Posts Tagged ‘Michael Phelps’

Ryder Cup brings out ‘His Whereness’

Everybody’s got to be somewhere, but Michael Jordan’s whereabouts were of much interest this week and weekend than yours or, at least, mine. With the Ryder Cup golf championship being layed at Medinah Country Club in the Chicago suburbs – and with Jordan serving as an advisor to Team USA at Carolina pal Davis Love III’s request – the Bulls’ Hall of Famer was a target for celebrity snooping.

There were several sightings of His Airness, not only on the course but at some of the finer eateries in the city and ‘burbs.

A brief rundown of His Whereness, thanks to the Chicago Tribune’s plucky sports nightlife/gossip coverage:

Team USA — including Tiger Woods, Davis Love III, Phil Mickelson, Bubba Watson and Fred Couples — had dinner Monday and Thursday at Harry Caray’s Italian Steakhouse in Lombard. Michael Jordan, who was named Team USA advisor, joined the guys Thursday at Harry Caray’s and signed autographs and posed for photos with patrons.

Team Europe – including Jose Maria Olazabal, Rory McIlroy and Sergio Garcia — dined Tuesday at Harry Caray’s in Lombard. Team USA opted for Gibsons Bar & Steakhouse in Oak Brook that night. Woods and co. arrived on a bus and entered through the back.

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Everyone Wants To Be A Witness

Kobe Bryant took this shot on the practice track before Jamaica’s amazing Usain Bolt set an Olympic record in winning the 100 meters Sunday night.

LONDON – The eyes of the world were on the Olympics and Usain Bolt Sunday night, and that includes those of the U.S. Men’s Senior National Team.

As star-studded a group as they are, Kobe Bryant and LeBron James are the only athletes competing here that could rival Bolt for global recognition right now, the need to witness history on the track in the fastest 100 meters race was a must.

“This is the biggest event of them all right here,” James told the Associated Press shortly before Bolt’s Olympic-record sprint to glory. “The whole world is going to watch this tonight.”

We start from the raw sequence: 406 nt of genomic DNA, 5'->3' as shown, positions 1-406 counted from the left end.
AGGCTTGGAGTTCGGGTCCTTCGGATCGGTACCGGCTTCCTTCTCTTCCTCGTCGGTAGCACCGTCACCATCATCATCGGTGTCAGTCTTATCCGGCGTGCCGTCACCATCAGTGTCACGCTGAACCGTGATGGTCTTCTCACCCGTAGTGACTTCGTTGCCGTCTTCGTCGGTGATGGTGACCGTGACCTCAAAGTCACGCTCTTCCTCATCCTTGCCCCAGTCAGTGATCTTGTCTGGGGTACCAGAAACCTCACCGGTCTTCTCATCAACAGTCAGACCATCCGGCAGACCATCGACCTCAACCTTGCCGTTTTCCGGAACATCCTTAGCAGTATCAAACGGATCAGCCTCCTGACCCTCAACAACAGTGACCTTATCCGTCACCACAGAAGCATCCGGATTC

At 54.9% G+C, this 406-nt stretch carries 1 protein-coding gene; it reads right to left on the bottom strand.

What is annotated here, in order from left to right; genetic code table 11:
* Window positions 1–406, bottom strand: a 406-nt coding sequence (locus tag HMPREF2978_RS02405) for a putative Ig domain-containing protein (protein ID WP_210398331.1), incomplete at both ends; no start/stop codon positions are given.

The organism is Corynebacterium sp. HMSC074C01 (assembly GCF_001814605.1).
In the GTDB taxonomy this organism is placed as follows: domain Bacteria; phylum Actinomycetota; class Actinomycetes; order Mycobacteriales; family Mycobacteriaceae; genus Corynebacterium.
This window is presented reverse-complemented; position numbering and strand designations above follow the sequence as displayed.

Pretty much.

There is a mutual admiration among so many of the world’s elite athletes that permeates this competition. They finally get a chance to interact with each other at the venues and in the Olympic Village.

From 100 meter bronze medalist Justin Gatlin and other members of the U.S. track and field team showing up in the stands to support James, Bryant and the crew when they whipped Tunisia to members of the basketball team showing up at everything from beach volleyball to swimming to women’s basketball to tennis (Bryant caused a particular stir at Wimbledon over the weekend), this is one of those rare occasions when they can all enjoy each other competing at the highest level.

“It’s just a recognition of all of the hard work, of a job well done to get here and be able to represent your country,” Bryant said of what draws these athletes from different disciplines to each other. “In Beijing we got a chance to see Michael Phelps in action live and I told all of these guys that we had to do more of that this time. When you look back years from now and tell your kids that you were at the Olympics, you want to be able to tell them you saw history being made.”

Kevin Love took Bryant’s words to heart, and has been on a mission since setting foot on British soil to document every magical moment of the team’s trip — Twitter and the popular photo-sharing app Instagram being his weapons of choice.

Working around their own practice and competition schedule, Love said they haven’t missed much. Sometimes they go in pairs, but more often in larger groups, hustling to make sure they witness as much as they can.